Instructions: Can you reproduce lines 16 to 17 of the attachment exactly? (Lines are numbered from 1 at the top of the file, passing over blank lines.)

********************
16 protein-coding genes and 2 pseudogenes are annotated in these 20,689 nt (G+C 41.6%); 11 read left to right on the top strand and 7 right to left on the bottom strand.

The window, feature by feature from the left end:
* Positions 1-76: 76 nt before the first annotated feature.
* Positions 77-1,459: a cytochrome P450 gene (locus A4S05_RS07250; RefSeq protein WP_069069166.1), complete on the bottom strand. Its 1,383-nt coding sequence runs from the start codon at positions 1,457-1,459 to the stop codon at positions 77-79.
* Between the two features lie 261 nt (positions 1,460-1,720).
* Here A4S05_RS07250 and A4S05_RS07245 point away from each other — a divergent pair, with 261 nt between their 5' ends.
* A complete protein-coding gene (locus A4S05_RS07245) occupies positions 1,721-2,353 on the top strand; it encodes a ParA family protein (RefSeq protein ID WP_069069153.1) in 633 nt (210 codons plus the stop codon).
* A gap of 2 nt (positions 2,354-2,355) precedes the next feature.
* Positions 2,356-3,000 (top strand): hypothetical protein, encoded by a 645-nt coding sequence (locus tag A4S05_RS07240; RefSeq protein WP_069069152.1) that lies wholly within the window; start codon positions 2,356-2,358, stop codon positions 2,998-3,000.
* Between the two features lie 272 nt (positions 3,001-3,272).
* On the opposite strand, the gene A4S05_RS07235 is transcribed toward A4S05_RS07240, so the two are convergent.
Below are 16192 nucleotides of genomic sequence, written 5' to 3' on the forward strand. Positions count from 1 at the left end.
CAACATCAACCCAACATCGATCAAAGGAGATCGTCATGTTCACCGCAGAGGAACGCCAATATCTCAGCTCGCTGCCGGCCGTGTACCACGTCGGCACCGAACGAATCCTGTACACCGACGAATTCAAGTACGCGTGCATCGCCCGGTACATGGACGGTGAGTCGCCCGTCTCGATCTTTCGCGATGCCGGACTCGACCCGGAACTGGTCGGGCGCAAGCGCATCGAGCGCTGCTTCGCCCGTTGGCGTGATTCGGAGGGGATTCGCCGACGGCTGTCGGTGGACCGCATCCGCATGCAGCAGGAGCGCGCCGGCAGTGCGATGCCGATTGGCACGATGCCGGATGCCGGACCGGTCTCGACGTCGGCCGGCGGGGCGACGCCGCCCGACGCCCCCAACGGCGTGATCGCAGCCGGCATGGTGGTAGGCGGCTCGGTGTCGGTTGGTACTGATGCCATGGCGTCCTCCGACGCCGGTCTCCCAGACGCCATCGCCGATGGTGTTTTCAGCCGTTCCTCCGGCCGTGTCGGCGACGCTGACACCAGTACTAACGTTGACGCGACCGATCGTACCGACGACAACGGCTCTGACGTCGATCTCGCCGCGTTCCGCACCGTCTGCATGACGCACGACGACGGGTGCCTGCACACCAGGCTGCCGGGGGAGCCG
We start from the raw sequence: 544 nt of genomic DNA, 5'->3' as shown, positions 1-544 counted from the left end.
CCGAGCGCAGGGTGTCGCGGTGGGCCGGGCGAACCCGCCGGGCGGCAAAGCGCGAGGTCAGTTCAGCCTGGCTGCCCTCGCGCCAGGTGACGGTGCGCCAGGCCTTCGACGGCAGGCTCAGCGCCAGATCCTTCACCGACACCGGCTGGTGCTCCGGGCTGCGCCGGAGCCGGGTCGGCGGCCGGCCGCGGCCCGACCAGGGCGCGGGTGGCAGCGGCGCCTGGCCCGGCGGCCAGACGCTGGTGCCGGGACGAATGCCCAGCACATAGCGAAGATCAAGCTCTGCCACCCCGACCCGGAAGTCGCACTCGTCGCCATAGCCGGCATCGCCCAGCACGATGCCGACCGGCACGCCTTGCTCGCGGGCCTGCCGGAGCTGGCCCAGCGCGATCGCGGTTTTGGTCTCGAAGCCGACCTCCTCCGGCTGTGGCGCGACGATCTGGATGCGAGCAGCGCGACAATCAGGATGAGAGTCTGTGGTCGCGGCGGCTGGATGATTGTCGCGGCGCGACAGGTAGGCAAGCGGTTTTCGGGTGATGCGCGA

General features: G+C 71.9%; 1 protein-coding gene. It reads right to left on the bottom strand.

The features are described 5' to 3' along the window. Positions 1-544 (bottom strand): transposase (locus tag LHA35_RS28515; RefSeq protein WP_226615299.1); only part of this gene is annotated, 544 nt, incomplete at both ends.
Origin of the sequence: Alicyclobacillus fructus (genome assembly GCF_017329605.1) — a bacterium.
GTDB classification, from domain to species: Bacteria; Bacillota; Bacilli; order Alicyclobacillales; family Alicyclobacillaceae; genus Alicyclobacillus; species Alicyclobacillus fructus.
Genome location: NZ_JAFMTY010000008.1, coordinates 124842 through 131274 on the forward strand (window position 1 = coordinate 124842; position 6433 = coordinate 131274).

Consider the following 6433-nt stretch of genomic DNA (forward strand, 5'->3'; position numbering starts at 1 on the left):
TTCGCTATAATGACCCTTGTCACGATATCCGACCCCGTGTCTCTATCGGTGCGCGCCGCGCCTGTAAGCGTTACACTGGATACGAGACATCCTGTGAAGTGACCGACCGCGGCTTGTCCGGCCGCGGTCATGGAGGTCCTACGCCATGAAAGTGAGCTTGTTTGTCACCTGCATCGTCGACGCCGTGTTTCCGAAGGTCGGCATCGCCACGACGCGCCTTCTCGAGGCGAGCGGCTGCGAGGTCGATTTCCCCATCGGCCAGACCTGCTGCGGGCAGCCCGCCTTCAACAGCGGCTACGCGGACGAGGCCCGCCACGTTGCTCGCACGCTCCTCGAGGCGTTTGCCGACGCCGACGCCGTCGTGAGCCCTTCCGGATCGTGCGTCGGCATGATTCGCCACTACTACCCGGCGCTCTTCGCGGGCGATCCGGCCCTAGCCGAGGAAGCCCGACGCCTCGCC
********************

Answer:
General features: G+C 71.9%; 1 protein-coding gene. It reads right to left on the bottom strand.

The features are described 5' to 3' along the window. Positions 1-544 (bottom strand): transposase (locus tag LHA35_RS28515; RefSeq protein WP_226615299.1); only part of this gene is annotated, 544 nt, incomplete at both ends.